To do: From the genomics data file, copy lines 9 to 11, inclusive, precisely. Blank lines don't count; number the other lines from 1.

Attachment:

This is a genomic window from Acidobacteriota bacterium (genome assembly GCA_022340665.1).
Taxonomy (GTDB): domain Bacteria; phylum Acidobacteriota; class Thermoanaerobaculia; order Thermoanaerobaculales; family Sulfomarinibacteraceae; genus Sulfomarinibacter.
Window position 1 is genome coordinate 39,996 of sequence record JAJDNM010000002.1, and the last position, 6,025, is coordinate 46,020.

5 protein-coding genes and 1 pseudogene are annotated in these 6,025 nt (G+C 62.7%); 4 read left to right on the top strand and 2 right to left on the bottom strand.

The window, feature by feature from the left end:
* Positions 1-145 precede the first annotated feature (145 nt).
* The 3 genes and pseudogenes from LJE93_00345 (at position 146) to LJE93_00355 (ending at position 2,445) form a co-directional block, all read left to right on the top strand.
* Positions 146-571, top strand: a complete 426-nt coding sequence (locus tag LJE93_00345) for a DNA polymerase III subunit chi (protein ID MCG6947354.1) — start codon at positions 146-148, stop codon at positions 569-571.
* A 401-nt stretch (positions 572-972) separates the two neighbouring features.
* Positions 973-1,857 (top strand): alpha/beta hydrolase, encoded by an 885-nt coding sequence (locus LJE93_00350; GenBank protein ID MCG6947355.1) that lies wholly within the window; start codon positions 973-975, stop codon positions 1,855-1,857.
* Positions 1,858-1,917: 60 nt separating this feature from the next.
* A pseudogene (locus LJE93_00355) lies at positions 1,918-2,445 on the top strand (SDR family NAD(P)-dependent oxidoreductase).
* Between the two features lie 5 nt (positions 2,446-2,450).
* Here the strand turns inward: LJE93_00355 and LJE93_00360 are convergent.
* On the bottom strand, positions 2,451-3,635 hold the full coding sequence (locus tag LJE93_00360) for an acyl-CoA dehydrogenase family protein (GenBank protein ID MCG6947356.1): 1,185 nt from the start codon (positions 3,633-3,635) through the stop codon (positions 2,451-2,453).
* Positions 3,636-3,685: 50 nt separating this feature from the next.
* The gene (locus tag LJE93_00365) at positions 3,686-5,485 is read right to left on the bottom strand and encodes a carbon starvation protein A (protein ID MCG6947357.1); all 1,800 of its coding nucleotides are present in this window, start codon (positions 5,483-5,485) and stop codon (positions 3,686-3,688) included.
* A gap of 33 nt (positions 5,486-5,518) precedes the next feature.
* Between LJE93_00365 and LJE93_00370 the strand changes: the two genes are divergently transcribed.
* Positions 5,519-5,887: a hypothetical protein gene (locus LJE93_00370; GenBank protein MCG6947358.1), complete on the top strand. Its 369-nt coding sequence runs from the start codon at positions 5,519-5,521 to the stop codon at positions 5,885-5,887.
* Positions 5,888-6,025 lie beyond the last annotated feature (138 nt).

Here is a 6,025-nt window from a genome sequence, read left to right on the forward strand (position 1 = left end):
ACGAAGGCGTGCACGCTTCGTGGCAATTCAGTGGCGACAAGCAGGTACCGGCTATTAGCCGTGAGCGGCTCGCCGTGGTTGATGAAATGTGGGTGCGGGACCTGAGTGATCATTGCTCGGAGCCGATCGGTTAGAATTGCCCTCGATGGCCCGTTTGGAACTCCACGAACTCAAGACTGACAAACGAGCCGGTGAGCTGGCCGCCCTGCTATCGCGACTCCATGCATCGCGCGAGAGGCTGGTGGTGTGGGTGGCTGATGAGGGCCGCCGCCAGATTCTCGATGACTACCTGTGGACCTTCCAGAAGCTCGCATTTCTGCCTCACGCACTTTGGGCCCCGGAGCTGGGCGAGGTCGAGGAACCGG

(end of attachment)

* A 401-nt stretch (positions 572-972) separates the two neighbouring features.
* Positions 973-1,857 (top strand): alpha/beta hydrolase, encoded by an 885-nt coding sequence (locus LJE93_00350; GenBank protein ID MCG6947355.1) that lies wholly within the window; start codon positions 973-975, stop codon positions 1,855-1,857.
* Positions 1,858-1,917: 60 nt separating this feature from the next.